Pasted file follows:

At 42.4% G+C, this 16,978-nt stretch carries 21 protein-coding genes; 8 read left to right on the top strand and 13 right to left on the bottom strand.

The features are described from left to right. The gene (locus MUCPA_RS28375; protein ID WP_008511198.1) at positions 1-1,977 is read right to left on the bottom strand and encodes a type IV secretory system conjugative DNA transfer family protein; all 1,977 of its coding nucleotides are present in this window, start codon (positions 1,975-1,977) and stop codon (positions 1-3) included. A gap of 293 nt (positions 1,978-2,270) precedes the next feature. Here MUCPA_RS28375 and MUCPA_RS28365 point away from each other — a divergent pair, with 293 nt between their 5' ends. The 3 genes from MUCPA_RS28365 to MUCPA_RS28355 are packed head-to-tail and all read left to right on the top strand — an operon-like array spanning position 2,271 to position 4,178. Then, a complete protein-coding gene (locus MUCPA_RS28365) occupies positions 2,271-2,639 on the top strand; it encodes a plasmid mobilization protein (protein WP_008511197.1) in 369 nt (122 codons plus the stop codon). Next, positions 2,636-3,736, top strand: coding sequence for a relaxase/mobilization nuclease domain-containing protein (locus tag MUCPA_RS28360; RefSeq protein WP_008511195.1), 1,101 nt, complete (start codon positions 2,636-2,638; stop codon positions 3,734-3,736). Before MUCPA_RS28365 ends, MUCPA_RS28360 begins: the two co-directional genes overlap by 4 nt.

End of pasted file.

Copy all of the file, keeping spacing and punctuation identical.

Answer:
At 42.4% G+C, this 16,978-nt stretch carries 21 protein-coding genes; 8 read left to right on the top strand and 13 right to left on the bottom strand.

The features are described from left to right. The gene (locus MUCPA_RS28375; protein ID WP_008511198.1) at positions 1-1,977 is read right to left on the bottom strand and encodes a type IV secretory system conjugative DNA transfer family protein; all 1,977 of its coding nucleotides are present in this window, start codon (positions 1,975-1,977) and stop codon (positions 1-3) included. A gap of 293 nt (positions 1,978-2,270) precedes the next feature. Here MUCPA_RS28375 and MUCPA_RS28365 point away from each other — a divergent pair, with 293 nt between their 5' ends. The 3 genes from MUCPA_RS28365 to MUCPA_RS28355 are packed head-to-tail and all read left to right on the top strand — an operon-like array spanning position 2,271 to position 4,178. Then, a complete protein-coding gene (locus MUCPA_RS28365) occupies positions 2,271-2,639 on the top strand; it encodes a plasmid mobilization protein (protein WP_008511197.1) in 369 nt (122 codons plus the stop codon). Next, positions 2,636-3,736, top strand: coding sequence for a relaxase/mobilization nuclease domain-containing protein (locus tag MUCPA_RS28360; RefSeq protein WP_008511195.1), 1,101 nt, complete (start codon positions 2,636-2,638; stop codon positions 3,734-3,736). Before MUCPA_RS28365 ends, MUCPA_RS28360 begins: the two co-directional genes overlap by 4 nt.